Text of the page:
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Video game helps teenagers battling depression

According to Australian researchers, 44 per cent of those who played SPARX completedly recovered from depression compared to 26 per cent in regular treatment.
Fantasy computer games can benefit teenagers suffering from depression – similar to the benefits they would get from one-on-one time with a therapist, a new study from the British Medical Journal finds.

Researchers from the University of Auckland, New Zealand created a novel computerized cognitive behavioral therapy called SPARX – an interactive 3D fantasy game.  In the game, the user must undergo a series of challenges to bring order to a virtual world that has become overrun by GNATS (Gloomy Negative Automatic Thoughts).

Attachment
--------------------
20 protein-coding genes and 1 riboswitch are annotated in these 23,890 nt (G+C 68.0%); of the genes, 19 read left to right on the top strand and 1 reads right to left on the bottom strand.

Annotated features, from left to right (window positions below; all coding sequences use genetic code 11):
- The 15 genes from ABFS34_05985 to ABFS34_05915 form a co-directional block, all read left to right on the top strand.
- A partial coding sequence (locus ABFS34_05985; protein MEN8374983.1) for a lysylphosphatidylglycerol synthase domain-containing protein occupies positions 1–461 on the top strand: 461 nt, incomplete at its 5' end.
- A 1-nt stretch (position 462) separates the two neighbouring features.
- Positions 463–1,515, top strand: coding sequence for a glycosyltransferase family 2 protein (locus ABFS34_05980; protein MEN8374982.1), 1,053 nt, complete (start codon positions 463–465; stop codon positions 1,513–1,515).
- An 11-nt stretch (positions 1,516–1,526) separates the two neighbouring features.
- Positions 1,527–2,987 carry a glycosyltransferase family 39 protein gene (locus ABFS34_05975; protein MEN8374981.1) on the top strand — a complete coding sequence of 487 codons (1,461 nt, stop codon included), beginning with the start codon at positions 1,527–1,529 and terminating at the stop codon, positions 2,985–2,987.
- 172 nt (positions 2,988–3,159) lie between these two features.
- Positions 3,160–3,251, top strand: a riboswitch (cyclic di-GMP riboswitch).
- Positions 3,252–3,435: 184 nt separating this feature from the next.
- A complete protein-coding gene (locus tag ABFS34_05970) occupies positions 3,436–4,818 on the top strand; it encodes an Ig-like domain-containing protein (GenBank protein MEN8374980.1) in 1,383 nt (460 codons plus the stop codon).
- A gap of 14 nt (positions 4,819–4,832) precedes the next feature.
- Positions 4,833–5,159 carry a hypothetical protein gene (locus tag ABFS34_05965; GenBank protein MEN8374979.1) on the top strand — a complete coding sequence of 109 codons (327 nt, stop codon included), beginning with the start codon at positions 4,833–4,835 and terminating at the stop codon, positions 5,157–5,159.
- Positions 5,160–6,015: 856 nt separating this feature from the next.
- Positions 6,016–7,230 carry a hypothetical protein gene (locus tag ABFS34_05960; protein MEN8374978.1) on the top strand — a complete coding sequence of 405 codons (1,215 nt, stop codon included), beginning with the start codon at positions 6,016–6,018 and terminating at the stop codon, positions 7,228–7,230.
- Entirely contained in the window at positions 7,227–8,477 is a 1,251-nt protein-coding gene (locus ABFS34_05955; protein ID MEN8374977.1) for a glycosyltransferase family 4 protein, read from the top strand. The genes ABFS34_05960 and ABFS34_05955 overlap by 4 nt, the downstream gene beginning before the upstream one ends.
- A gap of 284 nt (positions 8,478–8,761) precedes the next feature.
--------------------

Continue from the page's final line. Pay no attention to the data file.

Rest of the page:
The scientists studied a group of adolescents between the ages of 12 to 19 with mild to moderate depression.  One group played SPARX over a four to seven week period and the other group completed face-to-face counseling with trained clinicians.

The research showed that SPARX was just as effective at reducing depression symptoms in the teenagers as therapy sessions.
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